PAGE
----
The Lai family came to this country with little more than the clothes on their backs. But with talent, vision, and plenty of hard work, they raised their children and made a success of their businesses. Yes, the Lai family has truly lived the American dream.
But the reality wasn't always so bright. Husband and wife Nhu Lai and Thuyen Luu, together with their eight kids, fled Vietnam in 1978 by boat to Malaysia. They spent nine months in Malaysian refugee camp and then boarded a plane from Malaysia to Philadelphia.
By 1982, they had saved enough money to start a grocery store in West Philadelphia. In 1984 they saw a new opportunity, and started a tiny restaurant called Vietnam on the edge of the city's vibrant Chinatown. Despite its diminutive size and simple decor, the restaurant soon earned a reputation for it's outstanding food. In fact, it could barely contain all the people who wanted a taste of this exciting cuisine!
The couple worked seven days a week to build their two businesses. In 1989 Nhu Lai and Thuyen Luu turned Vietnam over to their son Benny, who has lifted the family's dream to a whole different level. The beloved "hole in the wall" has evolved into a handsome space that includes the upstairs lounge, Bar Saigon.
Benny Lai was just a toddler when his family escaped Stalinist Vietnam after the war. The family traveled in a small wooden boat, cramped together with dozens of other families, without sufficient food, water, or fuel. After a long and arduous trip, the Lais spent months in a refugee camp before gaining access to the U.S. None of them spoke English. They had suffered unimaginable losses, yet their strong work ethic and unwavering sense of optimism united. They worked together to rebuild their lives in America. When they finally settled in Philadelphia, Benny was able to start school. He became the family interpreter. His father noticed that other Southeast Asian refugees in their University City community were yearning for the culture and cuisine of their homeland. So, he decided to trek to New York and purchase ethnic foods to share with friends in Philadelphia. Over time, he earned the respect of his vendors, and was able to build his business. He used his new found purchasing power to open a small grocery store at 47th and Baltimore Streets. Fu Wah Market located just steps from Vietnam Café still serves the community today. In addition, the convenience store has become widely-known as a destination for urban food lovers seeking an authentic banh mi sandwich (lovingly known as a Vietnamese hoagie).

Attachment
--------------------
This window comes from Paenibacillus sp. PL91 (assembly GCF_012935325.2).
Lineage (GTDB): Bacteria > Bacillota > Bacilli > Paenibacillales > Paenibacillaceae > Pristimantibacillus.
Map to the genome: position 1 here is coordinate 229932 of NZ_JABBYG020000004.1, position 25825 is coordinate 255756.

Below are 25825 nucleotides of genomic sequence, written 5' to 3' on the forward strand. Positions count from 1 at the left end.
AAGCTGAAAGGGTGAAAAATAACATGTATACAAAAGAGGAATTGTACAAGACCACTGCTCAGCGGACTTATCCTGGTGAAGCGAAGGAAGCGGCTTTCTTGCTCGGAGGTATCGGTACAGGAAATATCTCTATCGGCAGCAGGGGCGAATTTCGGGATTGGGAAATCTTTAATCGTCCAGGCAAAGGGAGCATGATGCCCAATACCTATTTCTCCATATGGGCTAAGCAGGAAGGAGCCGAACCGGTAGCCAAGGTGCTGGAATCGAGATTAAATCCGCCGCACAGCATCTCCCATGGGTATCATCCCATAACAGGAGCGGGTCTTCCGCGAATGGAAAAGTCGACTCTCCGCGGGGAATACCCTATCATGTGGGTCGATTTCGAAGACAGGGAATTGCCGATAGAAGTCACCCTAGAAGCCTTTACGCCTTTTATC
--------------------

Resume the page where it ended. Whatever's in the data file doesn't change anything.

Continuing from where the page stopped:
Always reaching for ways to improve the family's standing, the Lai's sensed an opportunity to expand beyond the grocery store. In 1984 they opened Vietnam Restaurant in Chinatown. Their friends and neighbors supported the authentic ethnic eatery, and before long, non-Vietnamese customers quickly became enamored with the sparsely-decorated eatery that featured recipes from the family's home kitchen. And then Benny started helping out. His warm personality added to the restaurant's appeal, as new patrons became repeat customers, the business began to flourish.
In 1989, the family transferred ownership of the restaurant to Benny. A decade later, Benny began a major renovation of the space. Over the course of the next year, Benny transformed the Lais' "hole-in-the-wall" eatery into a glowing tribute to the family's Saigon roots.
By 2008, Benny was looking for a new challenge. Turning back to his community, he decided to open the intimate 34-seat BYOB Vietnam Café in University City, just a few steps away from the original Fu Wah grocery store that his father pioneered decades earlier. (Benny was raised on that block and now he raises his family there.) Almost immediately after opening, demand threatened to overwhelm the small café, and Benny knew it he needed to expand once more. Armed with the entrepreneurial spirit of his father, and dreaming of a legacy to pass along to his young sons, Benny took on a top-to-bottom renovation of a corner restaurant formerly known as Abbraccio and transformed it into the new Vietnam Café, one of Philadelphia's most stylish and popular ethnic dining spots. The new restaurant honors the Lai family's history. It pays tribute to the high-standards of the flagship Chinatown restaurant with thoughtful, attentive service, authentic food, and accessible pricing. With the eternal enthusiasm and work ethic of his past as his guide, Benny has passed on the spirit of his parents' mission to his young family as they work together to build a better tomorrow